The main problem here is that you have misused the framework.

Spring MVC applications fall into the group of web applications in which the server controls the state of both applications, server and client.

Briefly summarized, client is "compiled" (generated) by the server and supplied to the client in its final state. The browser just render the content as its and wait for the user interaction.

For Spring MVC to control the state of the whole application, it's required to send requests to the server, so that the server calculates the new state and return the representantion of such state (mainly the view as a html document).

This is applied to the navigation too. Every time we navigate, we are changing the sate of the application, hence the request and the page reload. Of course, these changes only happens in our session.

That said, and back to the question, your implementation is defeating the above design, hence the complexity in almost everything you try to do.

In Spring MVC applications, JQuery and AJAX play a different role. They are used for updating small sections of the view, providing some degree of dynamism to a static viewpage. Think in paginations, dynamic lists, look ups, visual effects, background processes, etc. Features that would cause the server to rewrite and refresh the whole page just for so little (or unnoticeable) changes. As you guess, that's quite ineficient. And tedious, from the user experience standpoint.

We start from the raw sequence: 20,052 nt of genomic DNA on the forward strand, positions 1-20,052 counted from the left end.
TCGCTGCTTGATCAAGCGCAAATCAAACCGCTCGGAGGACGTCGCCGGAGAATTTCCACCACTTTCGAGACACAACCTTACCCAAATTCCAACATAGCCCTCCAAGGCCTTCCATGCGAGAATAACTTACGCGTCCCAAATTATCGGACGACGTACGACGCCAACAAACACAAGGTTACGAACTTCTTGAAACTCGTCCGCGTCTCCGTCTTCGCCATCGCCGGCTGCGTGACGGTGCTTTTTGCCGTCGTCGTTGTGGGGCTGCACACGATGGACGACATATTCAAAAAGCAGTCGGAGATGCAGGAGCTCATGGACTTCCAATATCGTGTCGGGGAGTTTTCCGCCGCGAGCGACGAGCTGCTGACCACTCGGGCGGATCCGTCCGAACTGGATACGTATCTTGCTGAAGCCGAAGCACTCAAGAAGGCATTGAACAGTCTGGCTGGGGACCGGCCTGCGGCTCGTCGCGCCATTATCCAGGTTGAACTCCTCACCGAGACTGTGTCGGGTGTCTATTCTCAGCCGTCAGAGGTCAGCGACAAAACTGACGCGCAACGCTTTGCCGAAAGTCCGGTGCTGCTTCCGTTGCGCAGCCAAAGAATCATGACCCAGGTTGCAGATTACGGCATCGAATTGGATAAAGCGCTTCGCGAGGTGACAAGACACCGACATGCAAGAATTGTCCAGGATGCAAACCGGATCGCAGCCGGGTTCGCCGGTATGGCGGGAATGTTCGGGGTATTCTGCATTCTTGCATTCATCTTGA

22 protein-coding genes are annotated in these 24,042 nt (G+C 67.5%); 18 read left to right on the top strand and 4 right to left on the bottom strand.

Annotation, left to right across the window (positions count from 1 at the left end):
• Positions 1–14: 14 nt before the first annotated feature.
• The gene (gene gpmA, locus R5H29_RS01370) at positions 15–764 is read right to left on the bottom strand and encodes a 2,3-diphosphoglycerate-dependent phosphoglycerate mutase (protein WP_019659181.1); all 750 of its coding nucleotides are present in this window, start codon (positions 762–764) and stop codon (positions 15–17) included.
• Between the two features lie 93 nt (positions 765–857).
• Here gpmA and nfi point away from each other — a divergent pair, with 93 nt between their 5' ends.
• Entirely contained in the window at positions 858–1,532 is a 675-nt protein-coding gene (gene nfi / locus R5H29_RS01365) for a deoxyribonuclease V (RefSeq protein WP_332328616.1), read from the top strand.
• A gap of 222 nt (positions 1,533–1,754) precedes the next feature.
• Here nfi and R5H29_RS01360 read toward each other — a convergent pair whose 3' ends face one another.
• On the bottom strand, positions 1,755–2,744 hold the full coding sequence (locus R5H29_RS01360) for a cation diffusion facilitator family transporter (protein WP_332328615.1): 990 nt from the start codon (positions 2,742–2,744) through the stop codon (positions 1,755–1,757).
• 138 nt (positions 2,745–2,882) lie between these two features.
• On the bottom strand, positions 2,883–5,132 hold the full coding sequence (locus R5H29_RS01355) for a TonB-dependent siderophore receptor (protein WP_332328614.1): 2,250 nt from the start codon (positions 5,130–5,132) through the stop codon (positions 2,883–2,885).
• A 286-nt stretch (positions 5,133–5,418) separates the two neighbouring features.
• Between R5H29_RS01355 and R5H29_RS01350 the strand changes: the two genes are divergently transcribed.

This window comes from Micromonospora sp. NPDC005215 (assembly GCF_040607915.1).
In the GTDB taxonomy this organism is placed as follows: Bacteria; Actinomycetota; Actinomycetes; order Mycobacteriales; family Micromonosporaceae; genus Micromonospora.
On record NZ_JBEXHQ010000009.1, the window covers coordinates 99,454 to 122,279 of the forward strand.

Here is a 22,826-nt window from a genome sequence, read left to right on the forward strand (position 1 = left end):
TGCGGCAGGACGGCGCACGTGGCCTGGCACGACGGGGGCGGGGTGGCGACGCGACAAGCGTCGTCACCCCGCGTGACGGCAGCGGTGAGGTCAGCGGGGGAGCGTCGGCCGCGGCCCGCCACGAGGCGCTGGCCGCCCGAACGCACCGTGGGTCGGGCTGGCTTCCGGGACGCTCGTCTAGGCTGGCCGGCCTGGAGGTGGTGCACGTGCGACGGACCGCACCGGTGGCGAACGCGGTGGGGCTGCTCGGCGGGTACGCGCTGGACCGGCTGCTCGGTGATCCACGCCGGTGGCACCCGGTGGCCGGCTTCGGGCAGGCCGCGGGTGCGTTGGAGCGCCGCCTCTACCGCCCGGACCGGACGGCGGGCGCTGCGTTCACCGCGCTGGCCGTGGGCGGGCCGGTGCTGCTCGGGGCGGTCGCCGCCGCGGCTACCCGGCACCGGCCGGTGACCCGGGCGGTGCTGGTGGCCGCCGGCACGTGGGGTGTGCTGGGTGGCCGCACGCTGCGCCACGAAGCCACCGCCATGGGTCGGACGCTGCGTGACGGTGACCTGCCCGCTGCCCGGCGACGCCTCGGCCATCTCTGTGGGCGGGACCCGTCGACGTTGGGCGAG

I think this is a very common problem so there should already be best practices/design approaches for handling this.

Yes, it was 10-15 years ago; when AJAX and JQuery (later), revolutionized the market of web applications. These two caused a sort of neurosis that led many people to develop hilarious web applications. Keep in mind that JavaScript libraries (and browsers) were not so sophisticated as they are these days. However, these are the grounds of the actual frameworks and libraries.

Fortunately, these technologies have evolved according with the trends and the needs of the market. More or less, towards to decoupled web clients. What in fact, has caused the appearance of so many libraries and frameworks. Stands out from others Angular, by being a wholecomplete framework and not just a library, like JQuery.

So the solutions are, I would suggest two possible solutions: 

  1. Keep implementing Spring MVC, but stop using JQuery and AJAX as you are doing it now. Assume that JQuery should not to do in the client side what should be done by Spring in the server side.

  2. Change Spring MVC by Spring Web. Replace @Controllers by @RestControllers, remove views from the server, make it statless and implement the front-end independently from the back-end.